I always have mixed feelings on tests like these: I want the problem to be identified so we can treat what is troubling my furry little loved one, but yet I don't want anything to be found because I don't want anything to be wrong either!
post #10 of 12
How is Hilda doing now?

Also, can everyone let me know how much you're paying for a dental exam & cleaning? Including anesthesia and x-rays, the quote I got the other day was much more than I expected. (My kitty is 15 months old and has inflamed gums).

post #11 of 12
Thread Starter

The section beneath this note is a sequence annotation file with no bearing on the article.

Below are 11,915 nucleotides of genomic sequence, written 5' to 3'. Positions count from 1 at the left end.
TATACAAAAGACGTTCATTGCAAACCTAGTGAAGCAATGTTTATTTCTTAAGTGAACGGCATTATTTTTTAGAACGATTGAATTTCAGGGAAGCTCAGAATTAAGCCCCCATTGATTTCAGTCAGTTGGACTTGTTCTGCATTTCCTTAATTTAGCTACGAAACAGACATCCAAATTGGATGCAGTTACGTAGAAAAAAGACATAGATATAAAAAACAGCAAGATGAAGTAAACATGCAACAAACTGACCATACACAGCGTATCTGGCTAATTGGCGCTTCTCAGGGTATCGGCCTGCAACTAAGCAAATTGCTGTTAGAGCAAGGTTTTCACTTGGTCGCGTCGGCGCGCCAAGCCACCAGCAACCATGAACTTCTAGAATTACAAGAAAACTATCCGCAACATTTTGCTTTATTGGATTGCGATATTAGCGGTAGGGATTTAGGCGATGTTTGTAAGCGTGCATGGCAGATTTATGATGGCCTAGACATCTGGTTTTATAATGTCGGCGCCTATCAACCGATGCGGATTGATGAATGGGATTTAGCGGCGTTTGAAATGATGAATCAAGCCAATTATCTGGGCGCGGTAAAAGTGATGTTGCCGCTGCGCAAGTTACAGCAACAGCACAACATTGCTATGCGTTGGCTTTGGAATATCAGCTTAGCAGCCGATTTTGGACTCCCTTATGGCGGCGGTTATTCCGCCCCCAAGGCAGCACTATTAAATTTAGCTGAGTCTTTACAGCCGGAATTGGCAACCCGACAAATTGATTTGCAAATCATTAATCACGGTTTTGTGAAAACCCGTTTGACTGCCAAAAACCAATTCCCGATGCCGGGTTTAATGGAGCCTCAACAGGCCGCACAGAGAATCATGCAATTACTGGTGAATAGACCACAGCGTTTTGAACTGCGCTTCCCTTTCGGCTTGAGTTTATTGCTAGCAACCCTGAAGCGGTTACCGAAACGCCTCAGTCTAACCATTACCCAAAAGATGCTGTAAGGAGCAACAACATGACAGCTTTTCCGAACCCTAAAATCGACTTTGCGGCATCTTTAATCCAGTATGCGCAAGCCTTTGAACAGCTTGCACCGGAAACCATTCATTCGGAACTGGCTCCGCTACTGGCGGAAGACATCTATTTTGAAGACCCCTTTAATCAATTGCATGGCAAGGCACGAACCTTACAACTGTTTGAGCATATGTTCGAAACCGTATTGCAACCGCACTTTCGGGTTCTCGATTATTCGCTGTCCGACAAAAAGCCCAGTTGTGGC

Thank you for asking about Hilda. The last couple of weeks have been a real rollercoaster. I took Hilda back in and the vet thought that the spot on her tongue had grown larger. She advised me to have her teeth cleaned and she said she would take a biopsy of of the spot. I took Hilda in the following week. Later that afternoon (a Thursday), the vet called and said she was very concerned. She had found another lesion on Hilda's tongue. She said she suspected it might be cancer. She gave me a brief run-down on oral cancer for cats: it's pretty much untreatable (the cat would need to have the tongue, jaw, and throat removed, which is obviously not doable), it spreads very fast, and the cat's mouth eventually becomes so sore that it quits eating. She sounded pretty convinced that it was oral cancer--even talked to me about putting Hilda on a feeding tube eventually, which I didn't want to do (been there, done that with another cat and I still feel guilty about that--that I extended his life past the point where he was comfortable). She said that without the feeding tube, Hilda might die within a month. I was devastated. I hadn't expected anything that severe--Hilda is only 3.5 years old! I spent the next couple of days reading everything I could about oral cancer on the internet and it all sounded horrible. The thought of losing Hilda so fast and of her being in so much pain was pretty unbearable. On the following Tuesday, we got the results back: no traces of cancer! Some "odd" bacteria was detected but that was all. The vet had already given Hilda a steroid shot for the pain and she wanted to wait a week to see how it worked. It seemed to work well; Hilda is almost back to her self (although she refuses to eat her "premium" cat food--she only wants the junk food! And of course I indulge her). I took her back to the vet the other day and the vet prescribed an antibiotic for 10 days and wants to see Hilda again in 6-8 weeks.